During the notorious Dr. Scholl's war of '96, Appellate Judge Tom Becker became an insole survivor.
It wants her…it's waiting…it won't be long now.
"No one can stop it, Denise. And anyone who gets in the way, or anyone who knows about it, or anyone who even suspects, will be dealt with."
Facts of the Case
Actress Karla Davis (Caryn Larkey) is having dreams about Denise (Anita Skinner), a woman she's never met but who has cast her in a commercial. In one dream, she Denise surviving a plane crash.
Sure enough, Denise is in a plane crash and winds up being the Sole Survivor. Grateful (naturally) to be alive, she has a feeling that something isn't right. She's having trouble sleeping, and she's uncomfortable being alone.
Worse, though, she begins seeing strange people—people who don't speak or react, but seem to be pursuing her.
Is Denise suffering a severe case of survivor guilt? Or is it her survival that was the real accident?
If there's a special place in Hell for all the shoddy, derivative, unscary horror movies churned out each year, then Sole Survivor must have a seat reserved in obscure movie heaven. Co-opting bits of cult favorites Carnival of Souls and Night of the Living Dead with a plot that pre-dates the insipid Final Destination franchise by almost two-decades, this is a chilly and effective little creeper.
Sole Survivor was released in the slasher-happy '80s, when films like Friday the 13th had ratcheted up what was not only acceptable in terms of violence, but what was expected in a horror movie, while effects wizards like Tom Savini became legends by trying to out-gore their previous efforts. Sole Survivor is not a slasher movie; it's an old-time existential horror-cum-paranormal chiller, and in the glutted grue market, it didn't stand a chance. Add in a less-than favorable distribution deal from a low-tier independent releasing company, and the film just fell by the wayside. A VHS from Vestron didn't help bring it to the forefront, either.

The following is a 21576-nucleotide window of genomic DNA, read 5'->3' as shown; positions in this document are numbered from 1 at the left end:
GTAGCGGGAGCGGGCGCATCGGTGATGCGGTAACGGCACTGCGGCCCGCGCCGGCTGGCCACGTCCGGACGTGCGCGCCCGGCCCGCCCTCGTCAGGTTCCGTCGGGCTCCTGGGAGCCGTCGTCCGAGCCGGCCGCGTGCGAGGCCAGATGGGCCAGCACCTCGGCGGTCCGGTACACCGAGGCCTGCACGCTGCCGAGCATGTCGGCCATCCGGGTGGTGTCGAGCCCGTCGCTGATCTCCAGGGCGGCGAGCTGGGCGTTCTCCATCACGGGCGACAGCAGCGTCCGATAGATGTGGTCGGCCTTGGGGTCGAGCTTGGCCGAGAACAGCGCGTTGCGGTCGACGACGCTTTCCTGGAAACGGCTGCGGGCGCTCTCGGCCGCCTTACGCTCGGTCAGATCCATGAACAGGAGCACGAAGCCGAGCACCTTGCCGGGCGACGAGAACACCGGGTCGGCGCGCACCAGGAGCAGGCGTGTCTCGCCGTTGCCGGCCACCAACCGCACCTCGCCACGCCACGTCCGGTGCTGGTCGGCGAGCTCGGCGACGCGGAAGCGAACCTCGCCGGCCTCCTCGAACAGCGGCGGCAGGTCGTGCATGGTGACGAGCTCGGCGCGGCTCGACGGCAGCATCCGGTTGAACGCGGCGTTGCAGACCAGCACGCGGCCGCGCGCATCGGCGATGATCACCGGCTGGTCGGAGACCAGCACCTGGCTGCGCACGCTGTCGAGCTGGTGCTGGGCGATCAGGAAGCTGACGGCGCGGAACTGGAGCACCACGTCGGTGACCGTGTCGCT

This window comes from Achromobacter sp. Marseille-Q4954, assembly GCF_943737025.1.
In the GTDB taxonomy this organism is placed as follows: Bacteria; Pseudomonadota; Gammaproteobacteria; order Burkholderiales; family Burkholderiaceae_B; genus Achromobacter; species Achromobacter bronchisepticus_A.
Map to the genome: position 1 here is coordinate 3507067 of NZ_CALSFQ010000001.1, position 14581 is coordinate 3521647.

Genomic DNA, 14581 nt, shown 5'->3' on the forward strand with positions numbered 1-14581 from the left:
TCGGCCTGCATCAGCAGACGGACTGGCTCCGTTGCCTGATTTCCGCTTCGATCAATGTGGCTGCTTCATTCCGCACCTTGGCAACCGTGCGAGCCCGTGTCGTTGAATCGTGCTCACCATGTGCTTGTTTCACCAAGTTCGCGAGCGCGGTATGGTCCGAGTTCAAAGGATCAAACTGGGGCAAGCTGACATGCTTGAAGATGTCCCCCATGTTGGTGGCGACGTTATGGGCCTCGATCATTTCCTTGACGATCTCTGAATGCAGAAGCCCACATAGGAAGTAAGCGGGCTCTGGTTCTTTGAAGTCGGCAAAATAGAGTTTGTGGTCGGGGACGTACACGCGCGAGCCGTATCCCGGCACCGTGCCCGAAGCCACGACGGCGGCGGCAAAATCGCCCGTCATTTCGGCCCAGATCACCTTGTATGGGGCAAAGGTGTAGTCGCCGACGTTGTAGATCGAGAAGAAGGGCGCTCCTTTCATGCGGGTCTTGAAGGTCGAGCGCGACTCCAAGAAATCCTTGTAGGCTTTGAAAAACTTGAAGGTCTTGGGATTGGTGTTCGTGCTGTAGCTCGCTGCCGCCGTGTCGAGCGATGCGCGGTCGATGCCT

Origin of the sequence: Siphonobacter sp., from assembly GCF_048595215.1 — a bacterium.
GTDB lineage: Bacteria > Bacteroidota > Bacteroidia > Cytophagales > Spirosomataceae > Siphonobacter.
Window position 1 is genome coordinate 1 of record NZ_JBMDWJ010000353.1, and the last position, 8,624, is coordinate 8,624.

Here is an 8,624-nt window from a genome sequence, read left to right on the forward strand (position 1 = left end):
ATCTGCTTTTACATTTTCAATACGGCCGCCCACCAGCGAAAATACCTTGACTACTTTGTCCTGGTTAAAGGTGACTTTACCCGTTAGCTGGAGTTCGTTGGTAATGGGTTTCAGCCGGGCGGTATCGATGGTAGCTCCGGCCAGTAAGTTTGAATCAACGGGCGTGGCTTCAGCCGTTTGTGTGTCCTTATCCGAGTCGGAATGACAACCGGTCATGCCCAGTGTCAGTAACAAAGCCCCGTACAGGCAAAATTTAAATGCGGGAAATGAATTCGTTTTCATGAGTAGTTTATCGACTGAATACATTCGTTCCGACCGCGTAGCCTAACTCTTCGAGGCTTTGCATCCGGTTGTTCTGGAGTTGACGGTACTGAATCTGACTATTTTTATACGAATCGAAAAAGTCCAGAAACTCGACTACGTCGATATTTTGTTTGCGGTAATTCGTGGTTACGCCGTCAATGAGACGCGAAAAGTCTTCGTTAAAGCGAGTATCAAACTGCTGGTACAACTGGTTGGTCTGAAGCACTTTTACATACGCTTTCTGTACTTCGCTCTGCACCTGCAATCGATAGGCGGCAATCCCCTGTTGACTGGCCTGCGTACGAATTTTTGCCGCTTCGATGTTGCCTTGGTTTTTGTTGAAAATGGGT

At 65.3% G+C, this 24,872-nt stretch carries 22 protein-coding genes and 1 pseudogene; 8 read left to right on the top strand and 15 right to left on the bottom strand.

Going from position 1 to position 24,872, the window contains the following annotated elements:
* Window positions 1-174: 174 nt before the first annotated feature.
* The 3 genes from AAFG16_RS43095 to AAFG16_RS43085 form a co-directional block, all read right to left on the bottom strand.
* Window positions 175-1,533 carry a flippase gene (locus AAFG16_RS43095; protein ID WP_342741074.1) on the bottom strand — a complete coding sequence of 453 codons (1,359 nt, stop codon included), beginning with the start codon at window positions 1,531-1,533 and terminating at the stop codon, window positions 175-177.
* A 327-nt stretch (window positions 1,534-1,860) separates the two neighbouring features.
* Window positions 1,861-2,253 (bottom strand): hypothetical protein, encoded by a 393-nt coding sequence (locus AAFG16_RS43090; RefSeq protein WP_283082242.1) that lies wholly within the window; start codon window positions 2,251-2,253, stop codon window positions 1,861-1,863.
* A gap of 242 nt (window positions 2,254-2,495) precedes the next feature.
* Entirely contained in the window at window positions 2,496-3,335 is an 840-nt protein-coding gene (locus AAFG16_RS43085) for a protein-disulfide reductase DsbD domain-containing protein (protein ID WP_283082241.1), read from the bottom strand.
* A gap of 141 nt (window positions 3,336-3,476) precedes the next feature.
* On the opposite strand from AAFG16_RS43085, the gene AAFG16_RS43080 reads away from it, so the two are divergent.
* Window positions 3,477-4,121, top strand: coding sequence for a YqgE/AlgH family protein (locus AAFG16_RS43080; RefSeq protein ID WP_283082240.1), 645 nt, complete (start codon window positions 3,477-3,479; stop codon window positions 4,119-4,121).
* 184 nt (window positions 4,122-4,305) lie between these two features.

Fortunately, Code Red has resurrected this gem and given it a spiffy DVD release complete with decent tech and a good slate of extras.
I'll admit, I'm a sucker for low-budget, late '70s/early '80s horror films, and Sole Survivor is a veritable compendium of everything I cherish about the genre:
• The Old Days
• The Non-sequitors
• Gratuitous Nudity
Independently produced on a micro-budget by star Larkey, her husband Dan, and acting teacher Sal Romeo, the film looks very good on DVD. Audio is the original mono, and it's clear, but—as always—I wish they'd provided subtitles. For supplements, we get an intro to the film by Larkey, an interview with Larkey and Romeo, and a commentary with Larkey, Romeo, film historian Jeff McKay, and director (Leatherface: Texas Chainsaw Massacre III) Jeff Burr, plus trailers for this film and a few others, include The Dead Pit and The Silent Scream.
The Rebuttal Witnesses
Obviously, I really enjoyed this film, but it's certainly not the second coming. It's still a low-budget horror movie with its share of flaws.
Anita Skinner isn't bad in the lead, but she's not great, either. As awful things happen, she often seems more like an annoyed soccer mom than an increasingly terrified heroine. A little more vulnerability would have helped this performance.
Also, while I applaud the film for giving us something different, there are a few logic problems here. At the risk of presenting spoilers, I'll leave this to the viewer, except to say that Carnival of Souls approached things more cohesively.
Sole Survivor is a fun and creepy thriller primed for rediscovery. Code Red's disc is impressive. Pick it up.
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Scales of Justice
Studio: Code Red
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